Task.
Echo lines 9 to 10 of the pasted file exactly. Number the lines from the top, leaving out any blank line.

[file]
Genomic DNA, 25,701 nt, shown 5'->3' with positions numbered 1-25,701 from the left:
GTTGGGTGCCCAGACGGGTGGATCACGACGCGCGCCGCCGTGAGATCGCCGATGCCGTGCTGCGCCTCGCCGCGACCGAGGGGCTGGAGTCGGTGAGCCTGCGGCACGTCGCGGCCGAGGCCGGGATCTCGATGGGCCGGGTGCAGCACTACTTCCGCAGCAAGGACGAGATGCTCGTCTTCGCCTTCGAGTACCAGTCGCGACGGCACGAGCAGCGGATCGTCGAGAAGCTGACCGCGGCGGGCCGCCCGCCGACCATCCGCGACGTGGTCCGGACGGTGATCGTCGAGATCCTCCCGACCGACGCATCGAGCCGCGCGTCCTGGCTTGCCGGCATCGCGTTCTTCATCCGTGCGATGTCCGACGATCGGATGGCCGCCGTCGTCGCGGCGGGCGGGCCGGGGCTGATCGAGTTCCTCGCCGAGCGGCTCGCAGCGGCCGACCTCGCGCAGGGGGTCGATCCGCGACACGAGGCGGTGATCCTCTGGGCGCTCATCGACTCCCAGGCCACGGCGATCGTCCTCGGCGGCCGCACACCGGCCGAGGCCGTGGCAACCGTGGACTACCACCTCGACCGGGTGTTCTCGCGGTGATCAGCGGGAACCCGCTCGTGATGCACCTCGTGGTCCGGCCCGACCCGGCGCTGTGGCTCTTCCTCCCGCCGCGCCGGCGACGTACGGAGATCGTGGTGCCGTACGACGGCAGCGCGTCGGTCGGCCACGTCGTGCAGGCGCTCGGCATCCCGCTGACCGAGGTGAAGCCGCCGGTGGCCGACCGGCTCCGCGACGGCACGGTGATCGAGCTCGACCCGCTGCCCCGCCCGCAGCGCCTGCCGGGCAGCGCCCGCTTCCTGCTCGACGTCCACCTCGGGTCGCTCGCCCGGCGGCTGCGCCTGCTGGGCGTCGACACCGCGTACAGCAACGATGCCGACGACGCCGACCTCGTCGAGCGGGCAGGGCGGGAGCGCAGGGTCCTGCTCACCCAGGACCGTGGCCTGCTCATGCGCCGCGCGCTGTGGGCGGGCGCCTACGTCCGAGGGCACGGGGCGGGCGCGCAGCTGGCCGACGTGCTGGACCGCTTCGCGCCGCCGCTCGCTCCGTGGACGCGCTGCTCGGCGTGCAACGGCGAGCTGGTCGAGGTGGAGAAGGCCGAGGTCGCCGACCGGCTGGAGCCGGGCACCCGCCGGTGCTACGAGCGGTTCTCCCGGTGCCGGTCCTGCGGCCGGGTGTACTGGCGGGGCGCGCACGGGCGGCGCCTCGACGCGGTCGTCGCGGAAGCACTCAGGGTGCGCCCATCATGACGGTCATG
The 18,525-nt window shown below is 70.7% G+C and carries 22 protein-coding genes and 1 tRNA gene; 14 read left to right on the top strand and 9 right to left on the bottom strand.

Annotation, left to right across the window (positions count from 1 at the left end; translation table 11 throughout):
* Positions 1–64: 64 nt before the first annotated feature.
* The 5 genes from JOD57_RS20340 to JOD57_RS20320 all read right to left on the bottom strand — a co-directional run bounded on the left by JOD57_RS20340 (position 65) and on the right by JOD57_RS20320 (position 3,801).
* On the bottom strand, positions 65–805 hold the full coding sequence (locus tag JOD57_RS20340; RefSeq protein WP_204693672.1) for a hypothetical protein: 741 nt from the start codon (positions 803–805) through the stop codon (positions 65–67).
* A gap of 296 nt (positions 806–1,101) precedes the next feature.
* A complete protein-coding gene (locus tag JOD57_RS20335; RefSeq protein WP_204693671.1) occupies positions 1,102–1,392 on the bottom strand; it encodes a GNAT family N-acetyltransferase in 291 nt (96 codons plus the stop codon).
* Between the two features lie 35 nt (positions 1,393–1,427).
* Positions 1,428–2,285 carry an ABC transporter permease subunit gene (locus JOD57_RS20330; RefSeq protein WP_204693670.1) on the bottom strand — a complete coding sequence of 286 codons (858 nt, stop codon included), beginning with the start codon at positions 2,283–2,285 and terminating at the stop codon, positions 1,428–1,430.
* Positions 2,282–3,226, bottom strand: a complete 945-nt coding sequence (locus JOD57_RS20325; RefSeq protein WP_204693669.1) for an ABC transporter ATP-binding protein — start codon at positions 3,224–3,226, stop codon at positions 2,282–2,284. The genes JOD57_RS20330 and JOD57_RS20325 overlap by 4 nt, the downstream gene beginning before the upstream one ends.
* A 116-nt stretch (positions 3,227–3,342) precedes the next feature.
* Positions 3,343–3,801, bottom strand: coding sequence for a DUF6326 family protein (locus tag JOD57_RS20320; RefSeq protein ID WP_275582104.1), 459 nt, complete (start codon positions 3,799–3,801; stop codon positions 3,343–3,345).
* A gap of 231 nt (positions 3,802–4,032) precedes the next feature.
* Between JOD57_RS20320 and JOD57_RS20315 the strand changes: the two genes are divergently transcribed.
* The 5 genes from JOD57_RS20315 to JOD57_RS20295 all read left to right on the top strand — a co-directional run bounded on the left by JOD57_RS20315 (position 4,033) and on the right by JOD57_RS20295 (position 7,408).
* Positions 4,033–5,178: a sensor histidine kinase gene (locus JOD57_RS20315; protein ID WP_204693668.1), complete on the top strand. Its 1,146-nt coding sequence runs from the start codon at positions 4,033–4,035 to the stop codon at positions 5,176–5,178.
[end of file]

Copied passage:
* A complete protein-coding gene (locus tag JOD57_RS20335; RefSeq protein WP_204693671.1) occupies positions 1,102–1,392 on the bottom strand; it encodes a GNAT family N-acetyltransferase in 291 nt (96 codons plus the stop codon).
* Between the two features lie 35 nt (positions 1,393–1,427).